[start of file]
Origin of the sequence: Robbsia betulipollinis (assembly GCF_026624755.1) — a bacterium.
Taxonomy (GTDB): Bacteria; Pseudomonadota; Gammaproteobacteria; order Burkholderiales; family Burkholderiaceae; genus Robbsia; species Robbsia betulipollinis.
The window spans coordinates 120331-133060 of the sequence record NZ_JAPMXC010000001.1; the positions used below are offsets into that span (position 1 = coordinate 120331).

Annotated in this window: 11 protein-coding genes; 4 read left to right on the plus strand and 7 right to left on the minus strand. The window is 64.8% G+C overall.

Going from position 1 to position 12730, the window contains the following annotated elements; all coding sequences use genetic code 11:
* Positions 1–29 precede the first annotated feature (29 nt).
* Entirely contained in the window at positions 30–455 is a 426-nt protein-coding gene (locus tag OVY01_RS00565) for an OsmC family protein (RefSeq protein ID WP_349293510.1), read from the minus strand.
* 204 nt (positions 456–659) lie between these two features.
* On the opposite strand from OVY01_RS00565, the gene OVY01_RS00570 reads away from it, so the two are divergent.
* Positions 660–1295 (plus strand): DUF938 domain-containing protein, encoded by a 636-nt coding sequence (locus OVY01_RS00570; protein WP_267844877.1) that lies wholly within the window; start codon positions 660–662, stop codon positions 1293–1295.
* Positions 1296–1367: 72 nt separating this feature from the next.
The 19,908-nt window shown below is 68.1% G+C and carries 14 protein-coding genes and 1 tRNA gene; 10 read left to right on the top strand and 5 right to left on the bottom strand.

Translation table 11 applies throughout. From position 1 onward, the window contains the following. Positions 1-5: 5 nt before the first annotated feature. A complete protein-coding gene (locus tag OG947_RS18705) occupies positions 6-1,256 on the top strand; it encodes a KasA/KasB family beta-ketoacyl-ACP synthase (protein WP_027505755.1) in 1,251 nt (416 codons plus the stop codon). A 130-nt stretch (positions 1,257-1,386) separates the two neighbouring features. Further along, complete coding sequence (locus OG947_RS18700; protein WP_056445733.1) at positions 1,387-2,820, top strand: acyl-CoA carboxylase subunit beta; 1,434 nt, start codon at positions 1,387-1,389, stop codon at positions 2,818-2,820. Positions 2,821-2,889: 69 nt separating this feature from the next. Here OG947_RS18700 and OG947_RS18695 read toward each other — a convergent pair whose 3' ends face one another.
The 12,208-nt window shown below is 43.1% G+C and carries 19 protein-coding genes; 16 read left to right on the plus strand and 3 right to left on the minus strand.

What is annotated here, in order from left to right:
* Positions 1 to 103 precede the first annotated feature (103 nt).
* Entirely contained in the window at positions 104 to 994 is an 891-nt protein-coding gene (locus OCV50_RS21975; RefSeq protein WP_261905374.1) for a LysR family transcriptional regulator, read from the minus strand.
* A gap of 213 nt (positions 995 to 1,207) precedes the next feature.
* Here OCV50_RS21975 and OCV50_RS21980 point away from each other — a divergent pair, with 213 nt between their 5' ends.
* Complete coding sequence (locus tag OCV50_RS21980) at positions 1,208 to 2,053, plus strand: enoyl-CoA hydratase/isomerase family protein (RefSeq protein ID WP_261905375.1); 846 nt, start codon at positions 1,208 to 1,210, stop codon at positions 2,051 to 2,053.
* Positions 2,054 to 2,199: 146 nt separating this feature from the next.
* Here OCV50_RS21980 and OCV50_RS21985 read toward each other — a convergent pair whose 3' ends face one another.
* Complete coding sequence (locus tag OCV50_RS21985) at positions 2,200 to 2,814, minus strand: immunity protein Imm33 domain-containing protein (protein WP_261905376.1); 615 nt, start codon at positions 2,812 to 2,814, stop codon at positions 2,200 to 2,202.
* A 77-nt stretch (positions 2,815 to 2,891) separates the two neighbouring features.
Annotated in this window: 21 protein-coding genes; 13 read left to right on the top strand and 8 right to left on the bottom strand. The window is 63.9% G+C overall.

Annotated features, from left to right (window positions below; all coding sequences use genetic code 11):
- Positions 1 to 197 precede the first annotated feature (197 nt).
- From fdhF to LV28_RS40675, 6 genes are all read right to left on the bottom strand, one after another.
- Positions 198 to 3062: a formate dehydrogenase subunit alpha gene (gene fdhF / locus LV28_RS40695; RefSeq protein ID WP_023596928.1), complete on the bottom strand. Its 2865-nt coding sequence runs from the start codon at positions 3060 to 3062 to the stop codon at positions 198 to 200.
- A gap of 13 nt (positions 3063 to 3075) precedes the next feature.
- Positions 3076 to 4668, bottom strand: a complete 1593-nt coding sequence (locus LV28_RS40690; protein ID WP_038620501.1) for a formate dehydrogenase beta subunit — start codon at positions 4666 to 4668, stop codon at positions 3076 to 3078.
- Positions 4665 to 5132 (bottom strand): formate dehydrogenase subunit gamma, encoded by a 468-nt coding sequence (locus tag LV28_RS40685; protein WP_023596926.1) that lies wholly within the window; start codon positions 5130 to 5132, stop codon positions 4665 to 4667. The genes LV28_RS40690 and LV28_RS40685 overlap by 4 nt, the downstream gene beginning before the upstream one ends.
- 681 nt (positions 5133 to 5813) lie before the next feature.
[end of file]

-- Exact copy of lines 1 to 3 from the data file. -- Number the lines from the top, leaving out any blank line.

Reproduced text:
Origin of the sequence: Robbsia betulipollinis (assembly GCF_026624755.1) — a bacterium.
Taxonomy (GTDB): Bacteria; Pseudomonadota; Gammaproteobacteria; order Burkholderiales; family Burkholderiaceae; genus Robbsia; species Robbsia betulipollinis.
The window spans coordinates 120331-133060 of the sequence record NZ_JAPMXC010000001.1; the positions used below are offsets into that span (position 1 = coordinate 120331).